Coronavirus: NI health service to access private sector beds

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Northern Ireland's health service is to access all hospital beds across the private sector.

In documents seen by BBC News NI the health board proposes to contract the use of the hospital sites for a period of "not less than 3 months".

It's part of health authorities' surge planning for Covid-19.

Meanwhile health care staff are urging the government to test more workers as soon as possible.

In a statement the Department of Health (DoH) said officials are now working with the private sector to identify how the additional resources can be best used.

A public health emergency calls for dramatic and decisive action and with a shortage of hospital beds, equipment and staff likely in the coronavirus fight - the three major independent hospitals say they want to help and have offered their services.

The hospitals involved are the Ulster Independent Clinic, the Kingsbridge and North West Independent Hospital.

Negotiations are underway, but potentially it could mean around 100 additional beds, 12 operating theatres, 15 anaesthetising machines and over 400 staff.

BBC News NI understands that all have stated that they don't wish to make any profit but only to cover costs.

In a statement the Department of Health said: "Private sector hospitals in Northern Ireland have come forward to offer help to deal with the impact of the pandemic. The Health and Social Care Board is working with them to identify how these additional resources can be put to best use."

Talks between the independent sector and health board officials took place towards the end of last week. They were instigated by the independent sector.

Sources told BBC News NI that they urged the officials to formalise the arrangement as soon as possible so those in the independent sector can begin to plan ahead.

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The sector is keen to be involved as it is aware of how much pressure health trusts are going to be under.

It's understood that negotiations stalled during the week as the health board wanted a fortnight to think about fees and contracts.

Dr George Cardiner, an intensive care consultant at Belfast City Hospital, told BBC NI's The Nolan Show the health service was in the "lull before the storm".

He said it may not take long for Northern Ireland's intensive care capacity to be exceeded.

He said: ""In the Belfast Trust, we have an intensive care unit in the City Hospital, in the Mater Hospital, in the Royal Victoria Hospital and cardiac intensive care.

"Within a couple of weeks of the virus really starting to show its presence, all of those units will be full."

Meanwhile there is growing concern among health care workers that not enough of them are being tested for the coronavirus.

In the Republic of Ireland 50 test centres have been set up. The largest centre is at Pairc Ui Chaoimh in Cork, will be able to test 1,000 people each day.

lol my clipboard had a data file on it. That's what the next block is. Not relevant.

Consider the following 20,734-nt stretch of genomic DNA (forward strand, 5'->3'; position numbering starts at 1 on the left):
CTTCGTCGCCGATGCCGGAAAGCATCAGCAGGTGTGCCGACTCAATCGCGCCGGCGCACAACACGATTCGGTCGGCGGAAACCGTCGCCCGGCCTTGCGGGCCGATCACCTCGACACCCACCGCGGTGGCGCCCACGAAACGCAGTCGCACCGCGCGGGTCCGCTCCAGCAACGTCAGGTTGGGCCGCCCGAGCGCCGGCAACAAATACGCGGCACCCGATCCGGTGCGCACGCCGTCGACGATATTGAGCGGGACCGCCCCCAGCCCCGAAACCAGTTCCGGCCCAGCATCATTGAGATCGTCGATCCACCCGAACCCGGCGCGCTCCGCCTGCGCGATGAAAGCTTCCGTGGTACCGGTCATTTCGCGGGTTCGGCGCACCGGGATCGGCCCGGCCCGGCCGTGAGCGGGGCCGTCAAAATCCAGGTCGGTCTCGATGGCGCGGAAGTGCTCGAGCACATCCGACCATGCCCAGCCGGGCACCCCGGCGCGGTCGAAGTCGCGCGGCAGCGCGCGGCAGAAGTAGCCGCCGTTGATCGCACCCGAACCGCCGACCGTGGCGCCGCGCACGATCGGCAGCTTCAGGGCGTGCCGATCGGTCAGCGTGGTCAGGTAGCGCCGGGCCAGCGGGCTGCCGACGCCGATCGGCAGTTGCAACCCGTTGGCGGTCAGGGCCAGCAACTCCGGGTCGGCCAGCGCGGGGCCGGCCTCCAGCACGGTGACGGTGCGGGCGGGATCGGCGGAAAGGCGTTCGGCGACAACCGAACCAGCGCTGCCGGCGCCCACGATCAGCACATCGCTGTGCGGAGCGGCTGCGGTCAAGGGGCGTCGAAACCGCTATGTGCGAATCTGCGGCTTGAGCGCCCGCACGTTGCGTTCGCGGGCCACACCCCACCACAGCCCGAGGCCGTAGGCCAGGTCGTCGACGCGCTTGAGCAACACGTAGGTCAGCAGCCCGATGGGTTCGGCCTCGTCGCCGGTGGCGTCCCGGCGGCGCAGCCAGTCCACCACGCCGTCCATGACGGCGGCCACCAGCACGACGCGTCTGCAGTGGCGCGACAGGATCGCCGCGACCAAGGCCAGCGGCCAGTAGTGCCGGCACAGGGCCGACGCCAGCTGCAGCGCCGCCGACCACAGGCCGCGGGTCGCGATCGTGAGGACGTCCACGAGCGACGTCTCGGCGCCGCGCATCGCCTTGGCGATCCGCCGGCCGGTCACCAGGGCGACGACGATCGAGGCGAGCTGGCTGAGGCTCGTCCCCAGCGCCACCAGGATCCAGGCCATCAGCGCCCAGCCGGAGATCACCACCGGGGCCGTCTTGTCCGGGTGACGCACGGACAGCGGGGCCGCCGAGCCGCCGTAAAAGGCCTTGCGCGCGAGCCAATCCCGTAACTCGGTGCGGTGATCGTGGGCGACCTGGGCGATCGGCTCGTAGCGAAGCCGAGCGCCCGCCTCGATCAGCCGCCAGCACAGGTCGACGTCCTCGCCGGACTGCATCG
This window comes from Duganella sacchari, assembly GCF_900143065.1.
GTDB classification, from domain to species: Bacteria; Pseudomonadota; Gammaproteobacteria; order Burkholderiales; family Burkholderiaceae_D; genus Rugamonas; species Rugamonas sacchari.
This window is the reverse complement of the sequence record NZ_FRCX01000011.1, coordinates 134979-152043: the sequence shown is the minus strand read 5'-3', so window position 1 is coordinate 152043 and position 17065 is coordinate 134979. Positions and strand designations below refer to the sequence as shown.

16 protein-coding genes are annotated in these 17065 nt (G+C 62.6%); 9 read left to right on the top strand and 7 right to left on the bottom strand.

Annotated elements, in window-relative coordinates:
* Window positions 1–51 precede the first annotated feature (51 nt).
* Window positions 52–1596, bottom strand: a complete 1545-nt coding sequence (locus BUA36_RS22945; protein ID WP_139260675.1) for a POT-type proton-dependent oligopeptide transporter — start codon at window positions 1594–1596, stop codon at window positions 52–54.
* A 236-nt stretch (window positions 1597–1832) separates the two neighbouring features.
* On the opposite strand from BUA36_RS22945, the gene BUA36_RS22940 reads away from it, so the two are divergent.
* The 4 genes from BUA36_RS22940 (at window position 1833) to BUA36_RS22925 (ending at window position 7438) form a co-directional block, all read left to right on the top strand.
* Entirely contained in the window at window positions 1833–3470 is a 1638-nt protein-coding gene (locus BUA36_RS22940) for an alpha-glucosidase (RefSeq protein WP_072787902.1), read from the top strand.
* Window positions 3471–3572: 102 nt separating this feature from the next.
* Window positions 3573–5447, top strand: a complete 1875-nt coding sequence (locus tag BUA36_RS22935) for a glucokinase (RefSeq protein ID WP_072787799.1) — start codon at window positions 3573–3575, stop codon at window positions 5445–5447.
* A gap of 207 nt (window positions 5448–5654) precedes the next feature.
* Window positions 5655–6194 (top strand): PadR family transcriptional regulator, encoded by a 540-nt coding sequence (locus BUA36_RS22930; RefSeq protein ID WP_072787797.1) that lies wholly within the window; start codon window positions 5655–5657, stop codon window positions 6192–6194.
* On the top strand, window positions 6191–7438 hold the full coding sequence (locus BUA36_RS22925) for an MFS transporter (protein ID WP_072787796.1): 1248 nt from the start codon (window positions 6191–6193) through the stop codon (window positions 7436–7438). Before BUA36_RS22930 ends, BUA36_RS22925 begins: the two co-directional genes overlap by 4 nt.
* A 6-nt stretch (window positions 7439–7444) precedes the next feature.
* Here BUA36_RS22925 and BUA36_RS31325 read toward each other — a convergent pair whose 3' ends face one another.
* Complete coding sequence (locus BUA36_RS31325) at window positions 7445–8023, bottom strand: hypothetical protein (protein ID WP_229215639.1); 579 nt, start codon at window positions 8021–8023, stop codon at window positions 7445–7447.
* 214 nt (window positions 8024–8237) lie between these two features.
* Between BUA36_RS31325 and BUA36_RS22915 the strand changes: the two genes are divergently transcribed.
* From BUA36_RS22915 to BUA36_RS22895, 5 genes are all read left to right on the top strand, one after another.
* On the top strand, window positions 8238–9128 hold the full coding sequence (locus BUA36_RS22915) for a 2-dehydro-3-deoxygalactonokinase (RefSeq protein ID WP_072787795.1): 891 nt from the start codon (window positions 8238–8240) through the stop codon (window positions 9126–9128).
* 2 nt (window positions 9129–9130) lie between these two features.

A spokesperson for the Department of Health in Northern Ireland said: "Following the Health Minister's announcement on Thursday that testing would be expanded as part of health service surge plans to deal with Covid-19, the number of tests carried out has increased.

"It is expected that testing capacity will be expanded to about 800 tests per day by the beginning of April. This will enable the HSC to test more frontline health and social care staff, ensuring that they can continue to deliver vital services."

Chief Medical Officer Michael McBride reiterated calls for people to practice social distancing.

He said: "There's no point any of us looking back in two weeks and thinking I wish we had done more.

"We need to take steps now."

In a letter to all GPs, Dr Alan Stout, chairman of the Northern Ireland GP Committee, said 'Covid centres' would soon be established in each health trust area.

They will be staffed by GPs and support staff to manage the "anticipated large numbers of patients requiring medical intervention".

Economic support

On Monday, Economy Minister Diane Dodds called for the chancellor to announce support for self-employed people who have seen their incomes hit by the crisis.

Last week Rishi Sunak announced a £350bn lifeline for the economy and said the government would pay up to 80% of the wages of employees unable to work due to the pandemic.

Speaking on the BBC's Good Morning Ulster programme, Mrs Dodds said: "That is a hugely significant intervention in the economy at this time.

"But he has not gone the whole way and he has not addressed the issue of the self employed."

She said she had written to the Treasury about the issue.

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image captionDiane Dodds has written to the Treasury about the issue of self employed workers

Northern Ireland Secretary Brandon Lewis said the government would not be found wanting in support for people and businesses.

He said: "While we cannot guarantee that no-one will suffer hardship, we will do our utmost to support individuals, families and businesses."

'Absolutely crucial'

According to the latest figures, there are more than 5,000 confirmed cases of coronavirus in the UK.

The number of people with coronavirus who have died is now 220 in England, seven in Scotland, five in Wales and two in Northern Ireland.

There have been four deaths in the Republic of Ireland.

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